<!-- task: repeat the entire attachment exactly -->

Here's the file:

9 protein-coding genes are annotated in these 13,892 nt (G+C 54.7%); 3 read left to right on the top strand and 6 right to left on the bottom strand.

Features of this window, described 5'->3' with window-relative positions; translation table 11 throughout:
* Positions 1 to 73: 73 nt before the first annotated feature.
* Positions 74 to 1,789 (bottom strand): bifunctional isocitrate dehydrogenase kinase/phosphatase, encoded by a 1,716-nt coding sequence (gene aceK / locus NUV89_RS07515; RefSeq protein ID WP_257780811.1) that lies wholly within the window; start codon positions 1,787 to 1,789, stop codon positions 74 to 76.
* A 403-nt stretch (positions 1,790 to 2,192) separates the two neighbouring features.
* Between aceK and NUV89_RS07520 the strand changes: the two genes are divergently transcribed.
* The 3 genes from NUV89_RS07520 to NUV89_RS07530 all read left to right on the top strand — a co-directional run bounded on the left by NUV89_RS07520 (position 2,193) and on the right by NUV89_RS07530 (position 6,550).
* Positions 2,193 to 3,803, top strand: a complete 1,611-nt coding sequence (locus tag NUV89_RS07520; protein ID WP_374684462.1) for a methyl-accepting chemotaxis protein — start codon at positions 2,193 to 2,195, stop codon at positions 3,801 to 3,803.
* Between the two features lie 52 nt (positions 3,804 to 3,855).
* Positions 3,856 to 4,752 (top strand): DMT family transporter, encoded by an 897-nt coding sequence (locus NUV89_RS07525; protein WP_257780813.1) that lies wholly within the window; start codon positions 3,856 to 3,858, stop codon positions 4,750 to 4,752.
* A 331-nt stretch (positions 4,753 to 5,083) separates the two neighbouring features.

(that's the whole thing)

9 protein-coding genes are annotated in these 13,892 nt (G+C 54.7%); 3 read left to right on the top strand and 6 right to left on the bottom strand.

Features of this window, described 5'->3' with window-relative positions; translation table 11 throughout:
* Positions 1 to 73: 73 nt before the first annotated feature.
* Positions 74 to 1,789 (bottom strand): bifunctional isocitrate dehydrogenase kinase/phosphatase, encoded by a 1,716-nt coding sequence (gene aceK / locus NUV89_RS07515; RefSeq protein ID WP_257780811.1) that lies wholly within the window; start codon positions 1,787 to 1,789, stop codon positions 74 to 76.
* A 403-nt stretch (positions 1,790 to 2,192) separates the two neighbouring features.
* Between aceK and NUV89_RS07520 the strand changes: the two genes are divergently transcribed.
* The 3 genes from NUV89_RS07520 to NUV89_RS07530 all read left to right on the top strand — a co-directional run bounded on the left by NUV89_RS07520 (position 2,193) and on the right by NUV89_RS07530 (position 6,550).
* Positions 2,193 to 3,803, top strand: a complete 1,611-nt coding sequence (locus tag NUV89_RS07520; protein ID WP_374684462.1) for a methyl-accepting chemotaxis protein — start codon at positions 2,193 to 2,195, stop codon at positions 3,801 to 3,803.
* Between the two features lie 52 nt (positions 3,804 to 3,855).
* Positions 3,856 to 4,752 (top strand): DMT family transporter, encoded by an 897-nt coding sequence (locus NUV89_RS07525; protein WP_257780813.1) that lies wholly within the window; start codon positions 3,856 to 3,858, stop codon positions 4,750 to 4,752.
* A 331-nt stretch (positions 4,753 to 5,083) separates the two neighbouring features.